# Gaussian clusters and original distributions

In Gaussian clustering (i.e. General Mixture Models) we model the data with some clusters. For example, in the below figure, we have two clusters $C_1, C_2$, each of which are modeled with a Gaussian (Normal) distribution: $p_{C_1} \sim \mathcal{N}(\mu_1, \Sigma_1)$ and $p_{C_2} \sim \mathcal{N}(\mu_2, \Sigma_2)$ with proportions $\pi_1$ and $\pi_2$.

The probability that a given point $x$ belongs to $C_1$ (is generated from $C_1$) is: $$p(C_1 | x ) = \frac { \pi_1 \mathcal{N}(\mu_1, \Sigma_1)} {\sum_{i=1}^2{ \pi_i \mathcal{N}(\mu_i, \Sigma_i) } }$$ The probability that $x$ belongs to $C_2$ can be similarly calculated.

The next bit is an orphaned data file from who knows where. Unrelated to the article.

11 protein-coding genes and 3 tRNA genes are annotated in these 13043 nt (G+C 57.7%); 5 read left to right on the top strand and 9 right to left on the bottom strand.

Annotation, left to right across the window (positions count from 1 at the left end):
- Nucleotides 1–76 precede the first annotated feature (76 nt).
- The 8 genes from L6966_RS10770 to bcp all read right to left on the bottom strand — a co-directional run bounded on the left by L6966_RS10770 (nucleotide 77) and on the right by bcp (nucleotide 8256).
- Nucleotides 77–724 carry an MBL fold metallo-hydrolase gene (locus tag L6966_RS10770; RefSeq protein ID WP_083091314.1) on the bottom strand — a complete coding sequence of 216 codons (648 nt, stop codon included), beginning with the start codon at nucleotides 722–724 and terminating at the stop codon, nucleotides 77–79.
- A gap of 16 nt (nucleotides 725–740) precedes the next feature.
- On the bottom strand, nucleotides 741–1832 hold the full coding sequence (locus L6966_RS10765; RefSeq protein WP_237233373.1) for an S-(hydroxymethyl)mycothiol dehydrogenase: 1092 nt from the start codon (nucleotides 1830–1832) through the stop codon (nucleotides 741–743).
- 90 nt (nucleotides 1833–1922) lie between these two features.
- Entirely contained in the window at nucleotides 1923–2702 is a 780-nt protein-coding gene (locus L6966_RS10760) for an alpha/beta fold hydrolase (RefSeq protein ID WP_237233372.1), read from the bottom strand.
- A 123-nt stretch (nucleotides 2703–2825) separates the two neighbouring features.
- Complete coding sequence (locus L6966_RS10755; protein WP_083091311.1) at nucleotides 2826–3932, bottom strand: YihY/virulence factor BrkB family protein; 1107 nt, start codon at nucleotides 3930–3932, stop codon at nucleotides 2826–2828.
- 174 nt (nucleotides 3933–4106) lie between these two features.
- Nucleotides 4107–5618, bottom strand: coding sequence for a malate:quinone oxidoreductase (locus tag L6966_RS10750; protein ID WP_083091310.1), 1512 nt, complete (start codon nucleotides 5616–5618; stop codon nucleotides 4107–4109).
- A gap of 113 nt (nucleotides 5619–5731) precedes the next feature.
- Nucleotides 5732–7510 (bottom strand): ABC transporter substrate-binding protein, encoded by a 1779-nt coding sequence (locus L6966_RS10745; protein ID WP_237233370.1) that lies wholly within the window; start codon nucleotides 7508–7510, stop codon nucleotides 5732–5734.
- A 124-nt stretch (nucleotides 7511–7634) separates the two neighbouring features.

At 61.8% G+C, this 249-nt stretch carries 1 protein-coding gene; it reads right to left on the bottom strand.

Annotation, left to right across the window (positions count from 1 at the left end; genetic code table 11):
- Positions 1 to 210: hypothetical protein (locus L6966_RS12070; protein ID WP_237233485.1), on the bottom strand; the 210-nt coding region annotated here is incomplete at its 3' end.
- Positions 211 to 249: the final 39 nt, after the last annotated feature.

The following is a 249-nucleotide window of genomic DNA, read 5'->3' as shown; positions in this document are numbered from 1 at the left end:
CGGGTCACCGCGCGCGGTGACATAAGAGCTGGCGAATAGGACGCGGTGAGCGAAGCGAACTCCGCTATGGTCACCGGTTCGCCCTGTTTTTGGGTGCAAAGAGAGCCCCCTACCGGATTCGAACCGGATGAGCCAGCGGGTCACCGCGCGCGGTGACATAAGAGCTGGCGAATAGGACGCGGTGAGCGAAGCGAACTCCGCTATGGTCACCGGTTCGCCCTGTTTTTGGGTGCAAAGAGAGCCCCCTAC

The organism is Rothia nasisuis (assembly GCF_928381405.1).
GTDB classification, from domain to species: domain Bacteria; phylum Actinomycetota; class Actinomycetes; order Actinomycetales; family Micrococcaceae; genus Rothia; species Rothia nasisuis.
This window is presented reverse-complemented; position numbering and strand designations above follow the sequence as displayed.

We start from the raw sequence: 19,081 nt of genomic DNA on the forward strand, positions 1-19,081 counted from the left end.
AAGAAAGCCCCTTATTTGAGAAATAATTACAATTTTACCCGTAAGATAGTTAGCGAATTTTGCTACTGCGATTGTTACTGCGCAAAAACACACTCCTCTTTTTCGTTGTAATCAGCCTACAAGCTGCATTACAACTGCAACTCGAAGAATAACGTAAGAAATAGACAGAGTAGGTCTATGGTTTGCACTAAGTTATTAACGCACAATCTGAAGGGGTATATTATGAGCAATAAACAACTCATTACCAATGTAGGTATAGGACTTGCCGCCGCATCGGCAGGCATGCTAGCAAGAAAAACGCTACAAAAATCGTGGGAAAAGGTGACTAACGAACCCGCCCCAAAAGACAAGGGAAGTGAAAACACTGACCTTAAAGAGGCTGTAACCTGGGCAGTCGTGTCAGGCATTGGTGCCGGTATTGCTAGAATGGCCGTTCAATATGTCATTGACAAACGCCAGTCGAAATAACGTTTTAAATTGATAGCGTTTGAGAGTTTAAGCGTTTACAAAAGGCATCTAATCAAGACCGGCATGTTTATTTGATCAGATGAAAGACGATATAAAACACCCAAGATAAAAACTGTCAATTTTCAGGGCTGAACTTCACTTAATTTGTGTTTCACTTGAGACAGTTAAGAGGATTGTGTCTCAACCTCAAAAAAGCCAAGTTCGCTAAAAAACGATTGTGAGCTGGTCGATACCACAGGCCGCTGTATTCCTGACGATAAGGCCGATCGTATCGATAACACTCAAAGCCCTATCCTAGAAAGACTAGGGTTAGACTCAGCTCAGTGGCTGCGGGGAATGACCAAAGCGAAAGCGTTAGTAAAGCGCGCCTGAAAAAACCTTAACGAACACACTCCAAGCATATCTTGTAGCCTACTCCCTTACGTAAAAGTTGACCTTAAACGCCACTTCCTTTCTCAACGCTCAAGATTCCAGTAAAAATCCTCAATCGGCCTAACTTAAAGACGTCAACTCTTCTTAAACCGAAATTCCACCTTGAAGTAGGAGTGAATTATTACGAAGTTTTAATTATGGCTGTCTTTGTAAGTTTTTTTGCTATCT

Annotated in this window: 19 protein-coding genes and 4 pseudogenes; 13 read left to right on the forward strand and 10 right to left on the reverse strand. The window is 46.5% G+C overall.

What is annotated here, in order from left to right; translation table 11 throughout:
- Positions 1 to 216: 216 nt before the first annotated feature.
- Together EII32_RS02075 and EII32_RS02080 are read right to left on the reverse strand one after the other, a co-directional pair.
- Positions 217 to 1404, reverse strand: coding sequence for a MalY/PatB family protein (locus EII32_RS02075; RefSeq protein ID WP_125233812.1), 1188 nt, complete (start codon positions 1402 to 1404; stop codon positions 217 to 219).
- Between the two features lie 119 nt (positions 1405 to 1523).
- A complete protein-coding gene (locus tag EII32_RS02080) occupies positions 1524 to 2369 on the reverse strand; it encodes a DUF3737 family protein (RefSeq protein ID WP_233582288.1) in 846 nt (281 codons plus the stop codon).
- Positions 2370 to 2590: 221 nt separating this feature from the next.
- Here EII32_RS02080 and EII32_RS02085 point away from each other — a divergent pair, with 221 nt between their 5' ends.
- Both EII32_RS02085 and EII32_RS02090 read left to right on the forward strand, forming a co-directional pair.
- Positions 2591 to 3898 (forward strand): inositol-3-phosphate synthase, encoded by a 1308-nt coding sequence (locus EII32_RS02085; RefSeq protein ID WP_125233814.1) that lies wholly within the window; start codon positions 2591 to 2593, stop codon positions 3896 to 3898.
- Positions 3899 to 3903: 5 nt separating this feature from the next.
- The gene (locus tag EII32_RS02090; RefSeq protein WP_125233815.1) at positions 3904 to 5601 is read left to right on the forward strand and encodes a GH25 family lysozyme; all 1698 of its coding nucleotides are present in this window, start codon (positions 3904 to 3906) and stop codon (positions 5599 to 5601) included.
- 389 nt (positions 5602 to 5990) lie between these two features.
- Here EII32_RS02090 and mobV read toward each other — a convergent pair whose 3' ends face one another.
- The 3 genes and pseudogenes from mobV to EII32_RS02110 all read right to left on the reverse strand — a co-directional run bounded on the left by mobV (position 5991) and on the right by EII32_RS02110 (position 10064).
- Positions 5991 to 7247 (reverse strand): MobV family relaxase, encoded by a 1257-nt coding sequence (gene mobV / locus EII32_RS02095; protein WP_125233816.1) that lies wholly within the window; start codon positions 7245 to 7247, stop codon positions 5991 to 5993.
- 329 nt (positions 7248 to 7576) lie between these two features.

Now, assume that we have a group of points that are generated (sampled) from another Gaussian distribution $q(x) \sim \mathcal{N}(\mu_q, \Sigma_q)$.

Obviously, we can compute the probability of each point belonging to each cluster. However, we instead want to compute the expected probability of a sample belonging to each cluster. In other words, if we generate infinite samples from the $q(x)$, what is the average (expected) value of $p(C_1 | x )$ for all points?

**P.S. ** I need the solution in closed-form.

Well it's clearly

$$\int p(x|C_i) q(x)\, dx$$ but wouldn't you rather have $P(C_i | x)$ and the expected values of these, i.e. probabilities of classification?